Today, investors in Marathon Digital (NASDAQ:MARA) stock are seeing another impressive decline. From peak to trough yesterday, MARA declined more than 10% on an update from the company’s Montana-based Bitcoin (BTC-USD) mining operations. Now shares are down another 10% as investors continue to digest the news.
This update highlighted the effects of a storm that passed through Hardin, Montana earlier this month. Basically, Marathon has halted mining operations as the result of no power. Operations will also likely remain offline for some time. Notably, the company has approximately 30,000 miners in the state, accounting for roughly 75% of the company’s “active fleet.”
For investors looking at Marathon’s cash flow prospects, this is obviously a huge hit. Let’s dive into what MARA stock investors should make of the news right now.
MARA Stock Sinks Again as Investors Digest Recent News
There’s not much in the way of positives investors can take away from this update. Indeed, Marathon’s entire business relies on being up and running 24/7. Accordingly, this shutdown has hurt investor confidence in a big way.
That said, Marathon Digital expects to come back online as early as next week. Additionally, the company had planned to shift production to “more sustainable sources of power” over time. So, perhaps this storm will simply accelerate that process.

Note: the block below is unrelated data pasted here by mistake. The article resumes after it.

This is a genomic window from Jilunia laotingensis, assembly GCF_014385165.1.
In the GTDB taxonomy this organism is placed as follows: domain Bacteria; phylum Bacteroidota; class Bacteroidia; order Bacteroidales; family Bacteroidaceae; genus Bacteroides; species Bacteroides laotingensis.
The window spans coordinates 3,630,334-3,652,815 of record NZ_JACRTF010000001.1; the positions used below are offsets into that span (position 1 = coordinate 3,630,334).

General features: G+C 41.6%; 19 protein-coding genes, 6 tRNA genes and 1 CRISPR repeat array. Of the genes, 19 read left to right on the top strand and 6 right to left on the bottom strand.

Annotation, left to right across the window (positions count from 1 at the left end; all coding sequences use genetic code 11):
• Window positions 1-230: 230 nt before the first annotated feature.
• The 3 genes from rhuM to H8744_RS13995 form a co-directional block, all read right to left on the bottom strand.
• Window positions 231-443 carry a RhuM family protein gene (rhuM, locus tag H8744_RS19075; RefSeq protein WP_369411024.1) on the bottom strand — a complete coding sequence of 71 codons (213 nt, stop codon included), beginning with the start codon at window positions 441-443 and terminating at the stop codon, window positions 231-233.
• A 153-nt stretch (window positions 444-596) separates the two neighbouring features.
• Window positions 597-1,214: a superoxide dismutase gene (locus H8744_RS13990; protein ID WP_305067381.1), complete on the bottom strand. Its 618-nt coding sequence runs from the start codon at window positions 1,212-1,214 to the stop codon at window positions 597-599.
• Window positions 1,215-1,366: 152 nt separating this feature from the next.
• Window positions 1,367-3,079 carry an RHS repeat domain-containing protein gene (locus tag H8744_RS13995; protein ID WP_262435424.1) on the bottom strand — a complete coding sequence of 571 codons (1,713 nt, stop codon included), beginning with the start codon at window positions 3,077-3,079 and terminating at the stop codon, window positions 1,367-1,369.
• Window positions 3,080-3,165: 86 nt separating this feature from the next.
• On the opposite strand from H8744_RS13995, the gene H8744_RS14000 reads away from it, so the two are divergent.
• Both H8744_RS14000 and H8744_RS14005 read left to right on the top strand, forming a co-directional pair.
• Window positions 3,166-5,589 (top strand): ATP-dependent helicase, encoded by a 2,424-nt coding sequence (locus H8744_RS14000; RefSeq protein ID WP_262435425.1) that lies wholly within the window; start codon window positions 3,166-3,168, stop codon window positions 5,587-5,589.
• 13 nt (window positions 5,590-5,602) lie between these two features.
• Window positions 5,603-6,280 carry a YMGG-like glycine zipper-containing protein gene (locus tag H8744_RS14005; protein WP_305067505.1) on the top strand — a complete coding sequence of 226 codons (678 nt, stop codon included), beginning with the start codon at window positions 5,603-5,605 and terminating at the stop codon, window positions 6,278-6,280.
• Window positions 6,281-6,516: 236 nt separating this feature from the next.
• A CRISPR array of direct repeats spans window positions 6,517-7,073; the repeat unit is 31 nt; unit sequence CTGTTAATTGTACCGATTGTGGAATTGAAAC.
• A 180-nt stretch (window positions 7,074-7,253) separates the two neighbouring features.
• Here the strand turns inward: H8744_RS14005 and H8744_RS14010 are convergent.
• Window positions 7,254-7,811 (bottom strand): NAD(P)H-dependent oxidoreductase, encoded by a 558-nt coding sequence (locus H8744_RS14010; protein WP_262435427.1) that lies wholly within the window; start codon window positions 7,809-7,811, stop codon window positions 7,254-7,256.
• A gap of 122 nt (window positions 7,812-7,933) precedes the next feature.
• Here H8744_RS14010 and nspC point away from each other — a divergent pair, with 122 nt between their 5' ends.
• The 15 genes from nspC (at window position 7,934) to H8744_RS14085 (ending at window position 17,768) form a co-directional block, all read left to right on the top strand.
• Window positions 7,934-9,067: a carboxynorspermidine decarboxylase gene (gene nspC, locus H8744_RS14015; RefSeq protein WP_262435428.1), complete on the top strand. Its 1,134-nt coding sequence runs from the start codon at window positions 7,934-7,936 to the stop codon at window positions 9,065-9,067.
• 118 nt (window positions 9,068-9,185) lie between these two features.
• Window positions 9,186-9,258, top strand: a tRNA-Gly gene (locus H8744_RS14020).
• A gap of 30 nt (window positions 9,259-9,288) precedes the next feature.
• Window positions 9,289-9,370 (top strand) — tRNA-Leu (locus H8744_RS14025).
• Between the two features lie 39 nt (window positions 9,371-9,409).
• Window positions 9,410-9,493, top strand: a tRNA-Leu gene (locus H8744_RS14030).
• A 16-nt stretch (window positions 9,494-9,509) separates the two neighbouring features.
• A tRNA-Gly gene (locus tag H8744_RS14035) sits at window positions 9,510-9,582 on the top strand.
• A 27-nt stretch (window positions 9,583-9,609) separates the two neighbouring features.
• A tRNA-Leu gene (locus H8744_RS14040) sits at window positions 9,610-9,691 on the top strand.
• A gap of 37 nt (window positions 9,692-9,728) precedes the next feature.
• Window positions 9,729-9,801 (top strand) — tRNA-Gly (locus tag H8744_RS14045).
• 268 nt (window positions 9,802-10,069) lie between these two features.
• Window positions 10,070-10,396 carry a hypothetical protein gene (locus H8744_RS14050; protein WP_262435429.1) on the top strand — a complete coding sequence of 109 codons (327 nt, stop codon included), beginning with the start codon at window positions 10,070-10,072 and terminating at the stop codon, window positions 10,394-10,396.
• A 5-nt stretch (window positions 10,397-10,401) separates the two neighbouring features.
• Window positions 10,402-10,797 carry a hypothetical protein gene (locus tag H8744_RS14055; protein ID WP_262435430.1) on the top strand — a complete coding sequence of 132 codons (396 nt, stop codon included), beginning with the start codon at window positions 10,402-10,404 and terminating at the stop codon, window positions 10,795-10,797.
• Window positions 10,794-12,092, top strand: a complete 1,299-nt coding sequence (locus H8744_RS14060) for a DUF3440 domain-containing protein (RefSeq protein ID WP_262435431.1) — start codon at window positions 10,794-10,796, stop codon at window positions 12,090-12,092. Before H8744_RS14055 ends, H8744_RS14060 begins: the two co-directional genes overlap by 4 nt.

Still, with Bitcoin hovering around $20,000 today, mining is already at significantly less profitable levels. Where the company’s breakeven is depends on many factors, including the global hash rate. But at these prices, it’s clear profitability is already a chief concern among investors. Should lower BTC prices persist, storms may be the headwind MARA stock investors are least interested in.
Overall, it’s looking like a tough market for investors in crypto miners. And it’s hard to say whether these declines are temporary. Anything can happen, but we’re in the middle of a rather aggressive bear market for crypto right now.
On Penny Stocks and Low-Volume Stocks: With only the rarest exceptions, InvestorPlace does not publish commentary about companies that have a market cap of less than $100 million or trade less than 100,000 shares each day. That’s because these “penny stocks” are frequently the playground for scam artists and market manipulators. If we ever do publish commentary on a low-volume stock that may be affected by our commentary, we demand that InvestorPlace.com’s writers disclose this fact and warn readers of the risks.
On the date of publication, Chris MacDonald did not hold (either directly or indirectly) any positions in the securities mentioned in this article. The opinions expressed in this article are those of the writer, subject to the InvestorPlace.com Publishing Guidelines.